In Re: 650 Fifth Avenue Company & Related Properties

20-1212 (L)
In Re: 650 Fifth Avenue Company & Related Properties

                               UNITED STATES COURT OF APPEALS
                                   FOR THE SECOND CIRCUIT

                                         August Term 2020

                    (Argued: October 5, 2020 and February 2, 2021
                               Decided: March 9, 2021)

                             Docket No. 20-1212(L), 20-1265(XAP)



                 PARKER AND CHIN, Circuit Judges, and RESTANI, Judge. 1

                Cross-appeals from orders of the United States District Court for the

Southern District of New York (Preska, J.) (1) determining that the Government

had probable cause to forfeit real property located at 650 Fifth Avenue in

Manhattan and (2) granting the motion of Claimants-Appellants Alavi

1     Judge Jane A. Restani, of the United States Court of International Trade, sitting
by designation.
Foundation and 650 Fifth Avenue Company to modify a protective order by

releasing to them a portion of the rental income generated from the building.


                         DANIEL S. RUZUMNA (Melissa Ginsberg, Diana M.
                              Conner, on the brief), Patterson Belknap Webb &
                              Tyler LLP, New York, New York, and
                         JOHN GLEESON (Winston Paes, on the brief), Debevoise &
                              Plimpton LLP, New York, New York, for

                         DANIEL M. TRACER, Assistant United States Attorney
                              (Michael D. Lockard, Martin S. Bell, Samuel L.
                              Raymond, Thomas McKay, Assistant United
                              States Attorneys, on the brief), for Audrey Strauss,
                              United States Attorney for the Southern District
                              of New York, New York, New York, for Plaintiff-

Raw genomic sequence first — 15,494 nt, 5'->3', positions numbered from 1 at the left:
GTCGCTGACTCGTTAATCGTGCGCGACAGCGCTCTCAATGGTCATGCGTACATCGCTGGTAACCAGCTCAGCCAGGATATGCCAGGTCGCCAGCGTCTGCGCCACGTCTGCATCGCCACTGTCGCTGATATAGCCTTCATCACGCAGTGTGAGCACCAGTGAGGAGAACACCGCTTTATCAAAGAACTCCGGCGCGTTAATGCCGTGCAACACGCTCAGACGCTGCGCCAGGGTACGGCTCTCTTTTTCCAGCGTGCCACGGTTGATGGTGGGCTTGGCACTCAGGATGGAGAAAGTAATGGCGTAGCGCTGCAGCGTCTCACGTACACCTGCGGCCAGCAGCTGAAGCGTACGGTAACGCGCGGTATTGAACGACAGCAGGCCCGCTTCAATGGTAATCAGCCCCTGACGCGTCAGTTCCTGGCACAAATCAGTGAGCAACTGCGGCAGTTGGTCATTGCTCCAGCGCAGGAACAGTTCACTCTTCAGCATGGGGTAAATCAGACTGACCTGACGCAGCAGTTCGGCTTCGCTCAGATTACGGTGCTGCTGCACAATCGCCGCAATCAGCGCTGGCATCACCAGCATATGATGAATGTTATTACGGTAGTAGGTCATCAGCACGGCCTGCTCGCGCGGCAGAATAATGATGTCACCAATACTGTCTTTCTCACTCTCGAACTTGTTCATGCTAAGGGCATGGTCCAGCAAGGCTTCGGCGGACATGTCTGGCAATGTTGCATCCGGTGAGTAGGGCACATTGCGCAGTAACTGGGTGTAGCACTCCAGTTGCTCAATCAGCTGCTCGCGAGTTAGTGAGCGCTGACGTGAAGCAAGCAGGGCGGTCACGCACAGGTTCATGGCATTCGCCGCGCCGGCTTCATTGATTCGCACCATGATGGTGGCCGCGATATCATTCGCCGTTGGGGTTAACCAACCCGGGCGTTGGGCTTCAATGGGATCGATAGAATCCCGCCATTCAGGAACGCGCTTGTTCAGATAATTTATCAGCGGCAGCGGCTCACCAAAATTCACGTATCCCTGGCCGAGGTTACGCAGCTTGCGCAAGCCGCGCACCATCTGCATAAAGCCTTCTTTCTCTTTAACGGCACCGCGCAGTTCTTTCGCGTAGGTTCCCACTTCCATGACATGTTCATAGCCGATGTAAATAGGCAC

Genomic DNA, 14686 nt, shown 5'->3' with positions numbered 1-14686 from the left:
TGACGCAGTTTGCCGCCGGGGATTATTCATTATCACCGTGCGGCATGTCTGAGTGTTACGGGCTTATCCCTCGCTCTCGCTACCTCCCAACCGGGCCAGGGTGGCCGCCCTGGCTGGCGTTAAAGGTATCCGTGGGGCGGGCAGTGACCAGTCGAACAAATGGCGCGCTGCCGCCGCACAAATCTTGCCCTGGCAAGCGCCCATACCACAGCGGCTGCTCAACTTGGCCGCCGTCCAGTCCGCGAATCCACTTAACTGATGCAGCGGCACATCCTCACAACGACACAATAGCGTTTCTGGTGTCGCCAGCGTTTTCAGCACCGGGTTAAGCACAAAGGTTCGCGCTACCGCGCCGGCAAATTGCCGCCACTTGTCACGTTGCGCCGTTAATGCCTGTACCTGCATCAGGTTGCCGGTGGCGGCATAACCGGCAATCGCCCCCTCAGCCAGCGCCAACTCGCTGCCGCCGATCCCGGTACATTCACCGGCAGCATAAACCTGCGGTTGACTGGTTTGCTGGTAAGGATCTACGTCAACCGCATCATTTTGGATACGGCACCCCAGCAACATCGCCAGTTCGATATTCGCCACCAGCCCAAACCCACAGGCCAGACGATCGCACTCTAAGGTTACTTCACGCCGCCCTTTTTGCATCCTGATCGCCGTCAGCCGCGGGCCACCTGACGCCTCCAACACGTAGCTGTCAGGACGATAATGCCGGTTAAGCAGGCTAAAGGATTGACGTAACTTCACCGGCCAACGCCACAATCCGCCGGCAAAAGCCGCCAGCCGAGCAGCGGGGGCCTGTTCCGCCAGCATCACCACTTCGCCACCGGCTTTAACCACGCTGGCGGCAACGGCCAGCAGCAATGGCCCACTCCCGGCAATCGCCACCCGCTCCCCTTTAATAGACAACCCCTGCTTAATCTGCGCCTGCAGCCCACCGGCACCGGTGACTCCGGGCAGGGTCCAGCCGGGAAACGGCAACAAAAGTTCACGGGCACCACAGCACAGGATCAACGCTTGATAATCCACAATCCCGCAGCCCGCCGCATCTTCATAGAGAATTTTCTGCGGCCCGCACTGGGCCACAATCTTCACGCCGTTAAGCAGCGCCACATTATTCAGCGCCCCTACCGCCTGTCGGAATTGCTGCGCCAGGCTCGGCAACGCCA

PATRICK N. PETROCELLI, Stroock & Stroock & Lavan
                              LLP, New York, New York (James L. Bernard,
                              Curtis C. Mechling, Pamela S. Takefman, Stroock
                              & Stroock & Lavan LLP, New York, New York;
                              Timothy B. Fleming, Wiggins Childs Pantazis
                              Fisher Goldfarb PLLC, Washington, D.C.; Dale K.
                              Cathell, Richard M. Kremen, DLA Piper LLP
                              (US), Baltimore, Maryland; Liviu Vogel, Salon
                              Marrow Dyckman Newman & Broudy, LLC,
                              New York, New York; Peter R. Kolker,
                              Zuckerman Spaeder, LLP, Washington, D.C., on
                              the brief), for the Acosta, Beer, Greenbaum,

                                 Kirschenbaum, Havlish, Heiser, Peterson, Miller, and
                                 Rubin Claimants-Appellees.

                           RALPH P. DUPONT, Dupont Law Firm, Stamford,
                                Connecticut, for Hegna Claimants-Appellees.


             In this case, the Government seeks the forfeiture of 650 Fifth

Avenue, a building in midtown Manhattan (the "Building"), as well as other

assets owned by Claimants-Appellants-Cross-Appellees Alavi Foundation and

650 Fifth Avenue Company (together, "Claimants"). The case, which has been

pending since 2008, has a long and tortured history. See In re 650 Fifth Ave. &

Related Props., 

934 F.3d 147

, 154-56 (2d Cir. 2019); In re 650 Fifth Ave. & Related


830 F.3d 66

, 82-86 (2d Cir. 2016). On October 7, 2020, we remanded the

case to the district court to permit it to conduct a hearing to determine whether

there was probable cause for the forfeiture. The district court held the hearing on

October 13, 2020, and it concluded that the Government had shown probable